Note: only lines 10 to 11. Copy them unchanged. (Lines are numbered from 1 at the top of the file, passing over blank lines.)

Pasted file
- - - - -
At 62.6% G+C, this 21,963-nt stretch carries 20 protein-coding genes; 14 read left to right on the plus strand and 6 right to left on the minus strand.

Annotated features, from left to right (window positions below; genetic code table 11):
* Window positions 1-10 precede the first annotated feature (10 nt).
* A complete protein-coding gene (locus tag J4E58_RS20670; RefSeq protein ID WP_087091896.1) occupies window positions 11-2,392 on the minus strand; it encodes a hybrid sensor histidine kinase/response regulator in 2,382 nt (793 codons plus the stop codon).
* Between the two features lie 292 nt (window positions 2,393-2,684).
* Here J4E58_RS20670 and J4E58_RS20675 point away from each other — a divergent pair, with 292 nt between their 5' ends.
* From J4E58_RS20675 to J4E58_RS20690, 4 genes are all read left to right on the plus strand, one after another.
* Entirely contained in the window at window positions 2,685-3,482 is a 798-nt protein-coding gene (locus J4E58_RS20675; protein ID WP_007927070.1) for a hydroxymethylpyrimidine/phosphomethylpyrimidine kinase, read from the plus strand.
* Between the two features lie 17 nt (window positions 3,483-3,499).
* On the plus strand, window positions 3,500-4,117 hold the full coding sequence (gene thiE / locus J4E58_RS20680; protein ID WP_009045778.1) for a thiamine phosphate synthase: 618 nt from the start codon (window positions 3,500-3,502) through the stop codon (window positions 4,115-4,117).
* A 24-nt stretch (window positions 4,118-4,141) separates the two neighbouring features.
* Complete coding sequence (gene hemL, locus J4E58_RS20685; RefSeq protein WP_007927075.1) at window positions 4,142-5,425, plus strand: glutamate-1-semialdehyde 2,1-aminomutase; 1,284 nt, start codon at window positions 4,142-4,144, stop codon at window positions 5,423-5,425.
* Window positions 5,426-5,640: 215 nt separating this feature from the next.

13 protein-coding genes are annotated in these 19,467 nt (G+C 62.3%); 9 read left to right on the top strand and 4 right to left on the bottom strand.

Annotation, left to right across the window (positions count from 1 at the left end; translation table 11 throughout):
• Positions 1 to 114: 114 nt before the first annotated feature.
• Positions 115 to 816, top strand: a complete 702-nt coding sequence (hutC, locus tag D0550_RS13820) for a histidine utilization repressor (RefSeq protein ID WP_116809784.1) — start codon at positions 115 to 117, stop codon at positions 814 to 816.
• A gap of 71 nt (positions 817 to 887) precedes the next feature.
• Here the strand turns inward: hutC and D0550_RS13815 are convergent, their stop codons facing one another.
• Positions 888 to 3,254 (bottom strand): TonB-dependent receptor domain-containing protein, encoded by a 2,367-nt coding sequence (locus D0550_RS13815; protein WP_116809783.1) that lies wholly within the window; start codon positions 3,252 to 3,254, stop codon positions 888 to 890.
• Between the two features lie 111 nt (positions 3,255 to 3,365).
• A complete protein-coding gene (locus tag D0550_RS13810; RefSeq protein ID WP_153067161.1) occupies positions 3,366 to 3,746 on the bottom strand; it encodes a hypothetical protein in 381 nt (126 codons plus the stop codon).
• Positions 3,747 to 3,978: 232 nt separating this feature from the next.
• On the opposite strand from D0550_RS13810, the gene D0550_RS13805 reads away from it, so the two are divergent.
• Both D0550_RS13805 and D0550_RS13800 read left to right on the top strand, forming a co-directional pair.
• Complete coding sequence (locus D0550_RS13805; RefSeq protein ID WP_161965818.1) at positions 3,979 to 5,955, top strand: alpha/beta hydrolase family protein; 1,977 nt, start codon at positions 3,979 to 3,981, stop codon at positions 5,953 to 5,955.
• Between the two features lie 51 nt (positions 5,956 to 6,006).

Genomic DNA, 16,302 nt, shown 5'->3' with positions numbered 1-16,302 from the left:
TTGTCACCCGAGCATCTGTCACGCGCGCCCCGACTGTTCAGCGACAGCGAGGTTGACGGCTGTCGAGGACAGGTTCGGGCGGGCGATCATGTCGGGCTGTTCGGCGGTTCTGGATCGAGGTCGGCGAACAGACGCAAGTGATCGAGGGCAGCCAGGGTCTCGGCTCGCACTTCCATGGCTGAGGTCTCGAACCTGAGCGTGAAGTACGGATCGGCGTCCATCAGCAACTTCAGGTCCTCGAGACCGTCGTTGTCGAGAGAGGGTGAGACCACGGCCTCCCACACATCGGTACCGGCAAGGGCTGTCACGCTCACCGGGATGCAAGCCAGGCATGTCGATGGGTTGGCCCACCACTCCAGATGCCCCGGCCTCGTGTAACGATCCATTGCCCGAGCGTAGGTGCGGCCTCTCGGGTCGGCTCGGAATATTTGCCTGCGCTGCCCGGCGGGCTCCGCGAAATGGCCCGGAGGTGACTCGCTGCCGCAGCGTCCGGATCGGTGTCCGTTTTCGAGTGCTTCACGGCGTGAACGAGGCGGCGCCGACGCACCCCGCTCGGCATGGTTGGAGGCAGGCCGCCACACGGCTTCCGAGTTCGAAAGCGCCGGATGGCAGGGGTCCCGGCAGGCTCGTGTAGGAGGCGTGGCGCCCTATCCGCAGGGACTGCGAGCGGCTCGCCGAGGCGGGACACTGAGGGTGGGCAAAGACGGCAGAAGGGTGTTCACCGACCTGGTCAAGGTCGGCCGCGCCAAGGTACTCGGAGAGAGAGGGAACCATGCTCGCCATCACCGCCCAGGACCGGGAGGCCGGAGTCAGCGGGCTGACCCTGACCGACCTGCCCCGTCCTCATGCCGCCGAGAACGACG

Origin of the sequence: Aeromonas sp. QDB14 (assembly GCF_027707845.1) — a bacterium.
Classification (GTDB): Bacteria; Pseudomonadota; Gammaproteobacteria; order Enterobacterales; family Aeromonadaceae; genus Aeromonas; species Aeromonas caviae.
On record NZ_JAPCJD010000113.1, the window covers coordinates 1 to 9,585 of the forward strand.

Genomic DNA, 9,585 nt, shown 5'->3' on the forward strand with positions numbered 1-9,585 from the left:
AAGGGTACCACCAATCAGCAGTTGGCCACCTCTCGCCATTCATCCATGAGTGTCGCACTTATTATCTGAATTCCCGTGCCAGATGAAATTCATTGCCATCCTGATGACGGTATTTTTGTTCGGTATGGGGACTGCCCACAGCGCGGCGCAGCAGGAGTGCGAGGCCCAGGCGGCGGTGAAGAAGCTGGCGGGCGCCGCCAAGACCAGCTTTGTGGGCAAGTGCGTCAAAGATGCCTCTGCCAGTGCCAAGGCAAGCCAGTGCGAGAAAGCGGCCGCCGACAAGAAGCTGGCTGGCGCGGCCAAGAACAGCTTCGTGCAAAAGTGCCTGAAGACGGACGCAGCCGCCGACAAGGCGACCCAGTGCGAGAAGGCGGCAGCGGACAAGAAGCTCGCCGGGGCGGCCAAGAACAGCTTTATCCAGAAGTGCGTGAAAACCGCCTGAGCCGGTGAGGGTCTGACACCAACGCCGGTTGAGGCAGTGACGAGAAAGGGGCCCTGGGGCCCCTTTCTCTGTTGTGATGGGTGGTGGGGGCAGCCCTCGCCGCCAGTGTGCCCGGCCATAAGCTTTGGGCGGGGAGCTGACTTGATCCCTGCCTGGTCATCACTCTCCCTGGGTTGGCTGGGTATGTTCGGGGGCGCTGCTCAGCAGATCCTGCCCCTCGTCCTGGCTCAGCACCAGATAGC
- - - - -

* On the plus strand, window positions 3,500-4,117 hold the full coding sequence (gene thiE / locus J4E58_RS20680; protein ID WP_009045778.1) for a thiamine phosphate synthase: 618 nt from the start codon (window positions 3,500-3,502) through the stop codon (window positions 4,115-4,117).
* A 24-nt stretch (window positions 4,118-4,141) separates the two neighbouring features.